On Mordedores by Marcela Levi and Lucía Russo
Rio de Janeiro
"We're not riding our own body"
In 2014 Marcela Levi e Lucia Russo started a lengthy process that required the collaborative participation of young performers in a research on violence, understood and experimented beyond its immediate connotations of annihilation, death and destruction. In opposition to the public imaginary - not to mention the cultural and social policies aimed at pacifying violence by the (equally and obviously violent) means of doping and exhausting energy, all this carried out in the name of edifying harmony - Marcela Levi and Lucia Russo use the energy of violence to trigger a spiral of forces in tension. In contrast to the sheltered and aseptic bodies of today, in their desperate search for a self-protecting fortress wrapped in cosmetic fancy-dress, they counter-propose a permeable, more plastic body that can burst, dirty and get dirty, think and get thought, bite and get bitten.
Such a stance has enabled the directors and the performers to articulate their bodies pitilessly and at the same time with a precision that is delicate, the result of the fragile balance of the involved relations and affects.
This is not a question of returning to the violence of myth, which purifies and redeems, but rather of accepting violence as something that is part of us and extirpate its creative, anti-determinist, dirty dimension; no longer to seek causes or understand, but rather to incorporate in another context - bodies in contact - the effects, gestures and rhythms undertaken by this force. What is usually feared and evaded, always presupposing violence that is exterior to the body or to life, begins to function as vital energy. Also, as a result, the violence expressed in this way perhaps conveys a shadow of eroticism, with the biting performers suggesting an erotic current running through their bodies.
The tremble dance - imitating the body shaking when a marksman fires his gun - and the relation between hunger and the laughter of hyenas plotted the research and motivated experiments. From the bodies on stage, as if from some abandoned cave, emerge improbable sounds that reverberate in the spectator. More than visual - and in this sense the production differs from the last two projects signed by Levi and Russo - Mordedores is extremely epidermic, tactile and vibratory. Its plasticity is more apparent in the redness of the sweating, extenuated bodies than in its choreographic or spatial setting.
Most of the dancers want to be horsemen, and that is a problem that our work sets for the body. We're not riding our own body: we are the horse...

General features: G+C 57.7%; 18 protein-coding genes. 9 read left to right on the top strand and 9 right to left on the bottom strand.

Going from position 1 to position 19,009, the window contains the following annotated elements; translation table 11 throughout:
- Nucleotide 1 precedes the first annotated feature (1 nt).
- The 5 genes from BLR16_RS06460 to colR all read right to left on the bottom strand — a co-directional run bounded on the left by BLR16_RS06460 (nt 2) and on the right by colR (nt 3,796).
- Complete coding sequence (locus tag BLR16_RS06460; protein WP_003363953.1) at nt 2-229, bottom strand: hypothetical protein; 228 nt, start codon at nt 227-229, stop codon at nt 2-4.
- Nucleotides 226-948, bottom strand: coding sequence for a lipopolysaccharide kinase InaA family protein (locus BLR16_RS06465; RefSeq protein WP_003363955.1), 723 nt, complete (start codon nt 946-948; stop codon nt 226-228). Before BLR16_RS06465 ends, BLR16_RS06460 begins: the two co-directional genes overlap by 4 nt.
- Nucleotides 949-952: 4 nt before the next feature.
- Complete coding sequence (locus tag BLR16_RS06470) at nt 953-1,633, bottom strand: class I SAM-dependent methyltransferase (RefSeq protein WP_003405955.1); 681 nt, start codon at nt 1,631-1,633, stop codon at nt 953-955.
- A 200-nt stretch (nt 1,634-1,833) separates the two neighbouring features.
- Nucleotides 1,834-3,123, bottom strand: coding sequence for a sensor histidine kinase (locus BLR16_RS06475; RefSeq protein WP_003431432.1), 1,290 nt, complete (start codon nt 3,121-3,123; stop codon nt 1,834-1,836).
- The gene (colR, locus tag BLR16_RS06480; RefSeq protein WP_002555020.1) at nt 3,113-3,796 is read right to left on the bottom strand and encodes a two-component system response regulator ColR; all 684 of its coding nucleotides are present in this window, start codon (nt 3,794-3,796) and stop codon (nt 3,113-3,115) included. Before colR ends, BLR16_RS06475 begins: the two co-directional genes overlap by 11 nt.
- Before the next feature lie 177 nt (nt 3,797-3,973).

More interesting are the bodies (re)moved by invisibilities; our dance convokes these bodies annoyed by their own image and contours... There is something here reminds us of science fiction, cartoons, certain dreams. (...)
(Levi & Russo)
For us the project is part of the search for a dance of bodies attached to the outside, bodies diverted (in joyful joint diversion)... This is where we are moved by Bjork singing "Violently happy", the split I of Rimbaud or Nijinsky writing in his diary that "We are rhythms. Meaning is always located on the boundary, face to face with the proliferating wave of difference. There are no identities, only rhythms."
(Levi & Russo)
On the other hand, the project takes on the risk of the interminable and the unfinished when the directors prevent the dancers, after months of rehearsing and a season performing on stage, from enjoying the comfort and stability of form. Once they have reached a certain plastic dynamic and rhythmical structure, Levi and Russo go on to propose workshops in which other performers momentarily join the original cast that appears in Mordedores. In this way, bodies strange to the project and its modus operandi begin to contaminate it by re-opening the group's exploration of a new plastic rhythm.
In the endless game of biting and being bitten, jaws seek a balance between the metaphoric and the literal, avoiding both the obscene spectacle of exposed wounds and torn-off flesh, and the false gesture of a bite that causes no intense effect on the foreign body. This shows the fragility of form, turning degradation into vitality, the vitality of dirty contact with other sweaty, red bodies.<